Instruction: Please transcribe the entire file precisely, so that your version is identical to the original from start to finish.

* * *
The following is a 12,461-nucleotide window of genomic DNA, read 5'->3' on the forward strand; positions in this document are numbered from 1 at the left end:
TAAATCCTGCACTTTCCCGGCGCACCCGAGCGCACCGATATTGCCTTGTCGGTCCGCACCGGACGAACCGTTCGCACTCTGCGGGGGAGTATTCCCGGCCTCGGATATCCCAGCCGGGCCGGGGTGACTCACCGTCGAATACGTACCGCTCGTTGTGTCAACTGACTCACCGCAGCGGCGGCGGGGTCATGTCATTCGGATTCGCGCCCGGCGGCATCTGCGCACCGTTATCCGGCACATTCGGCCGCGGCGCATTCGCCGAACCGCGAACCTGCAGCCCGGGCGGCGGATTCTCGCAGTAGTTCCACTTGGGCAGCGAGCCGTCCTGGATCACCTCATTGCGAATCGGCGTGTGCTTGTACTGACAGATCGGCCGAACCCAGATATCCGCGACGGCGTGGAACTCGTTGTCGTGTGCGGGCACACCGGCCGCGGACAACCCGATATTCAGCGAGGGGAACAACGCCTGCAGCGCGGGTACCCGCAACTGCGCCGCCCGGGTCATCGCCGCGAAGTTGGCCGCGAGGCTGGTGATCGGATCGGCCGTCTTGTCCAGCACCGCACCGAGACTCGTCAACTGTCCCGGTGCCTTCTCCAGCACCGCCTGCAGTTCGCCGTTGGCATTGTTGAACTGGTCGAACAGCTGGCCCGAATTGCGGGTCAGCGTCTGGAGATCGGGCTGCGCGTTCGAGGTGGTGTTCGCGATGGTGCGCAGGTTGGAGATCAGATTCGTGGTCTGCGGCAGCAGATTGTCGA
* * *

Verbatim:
The following is a 12,461-nucleotide window of genomic DNA, read 5'->3' on the forward strand; positions in this document are numbered from 1 at the left end:
TAAATCCTGCACTTTCCCGGCGCACCCGAGCGCACCGATATTGCCTTGTCGGTCCGCACCGGACGAACCGTTCGCACTCTGCGGGGGAGTATTCCCGGCCTCGGATATCCCAGCCGGGCCGGGGTGACTCACCGTCGAATACGTACCGCTCGTTGTGTCAACTGACTCACCGCAGCGGCGGCGGGGTCATGTCATTCGGATTCGCGCCCGGCGGCATCTGCGCACCGTTATCCGGCACATTCGGCCGCGGCGCATTCGCCGAACCGCGAACCTGCAGCCCGGGCGGCGGATTCTCGCAGTAGTTCCACTTGGGCAGCGAGCCGTCCTGGATCACCTCATTGCGAATCGGCGTGTGCTTGTACTGACAGATCGGCCGAACCCAGATATCCGCGACGGCGTGGAACTCGTTGTCGTGTGCGGGCACACCGGCCGCGGACAACCCGATATTCAGCGAGGGGAACAACGCCTGCAGCGCGGGTACCCGCAACTGCGCCGCCCGGGTCATCGCCGCGAAGTTGGCCGCGAGGCTGGTGATCGGATCGGCCGTCTTGTCCAGCACCGCACCGAGACTCGTCAACTGTCCCGGTGCCTTCTCCAGCACCGCCTGCAGTTCGCCGTTGGCATTGTTGAACTGGTCGAACAGCTGGCCCGAATTGCGGGTCAGCGTCTGGAGATCGGGCTGCGCGTTCGAGGTGGTGTTCGCGATGGTGCGCAGGTTGGAGATCAGATTCGTGGTCTGCGGCAGCAGATTGTCGA